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The Responsibility of Police Officers

LakeWashingtonLakeWashington Registered User Posts: 9,315 Senior Member
Was it reasonable to expect the sheriff''s deputies to rush into the active shooter event at Stoneman Douglas High School? We hear that the Chief (and politicians) have used the word "coward," and reportedly the arriving cops from the neighboring town were upset to find Broward County deputies taking cover outside of the school building. I recall similar outrage from parents directed at the local police when cops waited to enter Columbine High School in Colorado 19 years ago.

I am not sure at present what was the best course of action. I'd like to believe that I would have been as brave as the teachers who re-entered Stoneman Douglas High School to save students, but I've never been tested like that. Few of us exhibit extraordinary courage. The civilian who made his way up the U of Texas Tower [with a couple of police officers] to stop the sniper comes to mind.

http://www.sun-sentinel.com/local/broward/parkland/florida-school-shooting/fl-florida-school-shooting-response-fail-20180223-story.html
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Replies to: The Responsibility of Police Officers

  • CTmom2018CTmom2018 Registered User Posts: 793 Member
    The job is not for everyone! But if that is your job, then you have to do it.
  • roycroftmomroycroftmom Registered User Posts: 2,704 Senior Member
    Regardless of our expectations, few people will rush into a suicidal situation. The guard and police probably knew they were out-gunned and would be instant targets and their sacrifice would be in vain. I don't expect teachers to risk death either by protecting my child. They weren't hired to do that and often have their own children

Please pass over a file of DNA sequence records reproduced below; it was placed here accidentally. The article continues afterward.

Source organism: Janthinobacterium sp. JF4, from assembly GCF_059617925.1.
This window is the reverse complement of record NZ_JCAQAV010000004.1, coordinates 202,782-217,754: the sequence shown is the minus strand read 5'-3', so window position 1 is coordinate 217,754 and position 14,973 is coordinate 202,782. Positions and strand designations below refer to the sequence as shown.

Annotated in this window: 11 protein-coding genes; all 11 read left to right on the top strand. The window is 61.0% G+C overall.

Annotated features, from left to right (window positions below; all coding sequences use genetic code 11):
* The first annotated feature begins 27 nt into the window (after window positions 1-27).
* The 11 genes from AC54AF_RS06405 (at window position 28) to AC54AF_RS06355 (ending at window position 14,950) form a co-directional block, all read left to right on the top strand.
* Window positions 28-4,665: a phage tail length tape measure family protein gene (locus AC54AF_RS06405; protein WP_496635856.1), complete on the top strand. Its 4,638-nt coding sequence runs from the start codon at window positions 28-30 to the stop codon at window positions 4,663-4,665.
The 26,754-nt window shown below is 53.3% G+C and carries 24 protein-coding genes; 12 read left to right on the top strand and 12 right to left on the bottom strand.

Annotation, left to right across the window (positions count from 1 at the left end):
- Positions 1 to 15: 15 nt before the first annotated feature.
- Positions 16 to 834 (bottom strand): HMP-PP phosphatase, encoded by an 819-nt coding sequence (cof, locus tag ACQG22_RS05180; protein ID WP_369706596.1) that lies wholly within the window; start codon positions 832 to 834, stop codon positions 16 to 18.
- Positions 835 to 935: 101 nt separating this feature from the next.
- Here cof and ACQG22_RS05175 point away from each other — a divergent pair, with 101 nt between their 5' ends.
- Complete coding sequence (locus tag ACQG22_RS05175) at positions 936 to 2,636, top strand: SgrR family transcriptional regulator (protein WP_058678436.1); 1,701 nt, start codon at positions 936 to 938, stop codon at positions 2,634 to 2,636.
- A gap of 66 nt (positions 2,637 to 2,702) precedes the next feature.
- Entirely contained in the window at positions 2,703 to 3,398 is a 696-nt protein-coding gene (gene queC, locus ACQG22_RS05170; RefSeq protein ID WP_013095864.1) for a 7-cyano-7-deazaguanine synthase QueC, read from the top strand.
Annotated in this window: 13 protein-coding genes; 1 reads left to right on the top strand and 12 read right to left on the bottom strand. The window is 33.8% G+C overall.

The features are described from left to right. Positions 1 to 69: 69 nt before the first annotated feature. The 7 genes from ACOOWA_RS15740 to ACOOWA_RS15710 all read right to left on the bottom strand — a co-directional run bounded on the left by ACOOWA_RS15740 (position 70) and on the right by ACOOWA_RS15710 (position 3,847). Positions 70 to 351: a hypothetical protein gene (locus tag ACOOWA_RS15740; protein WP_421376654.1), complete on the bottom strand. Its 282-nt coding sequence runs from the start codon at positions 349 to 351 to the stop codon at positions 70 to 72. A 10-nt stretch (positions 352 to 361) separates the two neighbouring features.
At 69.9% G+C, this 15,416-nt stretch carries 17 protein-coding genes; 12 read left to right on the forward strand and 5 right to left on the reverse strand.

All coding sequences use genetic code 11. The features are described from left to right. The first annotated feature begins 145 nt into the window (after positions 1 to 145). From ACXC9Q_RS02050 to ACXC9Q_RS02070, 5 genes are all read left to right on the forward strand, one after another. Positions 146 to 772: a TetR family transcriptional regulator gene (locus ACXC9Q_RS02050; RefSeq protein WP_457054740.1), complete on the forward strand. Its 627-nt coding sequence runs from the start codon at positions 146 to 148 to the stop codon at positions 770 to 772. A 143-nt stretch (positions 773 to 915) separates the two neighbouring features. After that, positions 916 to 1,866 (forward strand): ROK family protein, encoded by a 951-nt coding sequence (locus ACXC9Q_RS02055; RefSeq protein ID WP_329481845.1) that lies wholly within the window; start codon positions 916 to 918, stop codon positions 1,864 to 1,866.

• Cardinal FangCardinal Fang Registered User Posts: 18,314 Senior Member
    Police nowadays are trained to consider their own safety too much, and the safety of the public too little. They are trained to protect and serve themselves in dangerous situations. That Means too often they shootiminnocent black people and people with mental illness to avoid taking the risk that the person in front of them might hurt them.

    Their training should instead put more emphasis on their selfless duty to protect the public at some personal risk. Then, when the frightful duty to rush toward gunfire arises, in the back of their mind will be the thought that taking risks to protect people is what they signed up for.
  • roycroftmomroycroftmom Registered User Posts: 2,704 Senior Member
    Good luck getting such selfless employees for 45k per year.
  • dadoftwingirlsdadoftwingirls Registered User Posts: 752 Member
    Here is what should have happened. Remember this is the police officer who has been at this school for years.

    He should have went in, after he contacted the office which has oversight for the video cameras in the school. This office could have given him the quick information he needed such as number of shooters, weapons, location. With this information, he could then move in and try to engage the shooter from a place where he had some cover.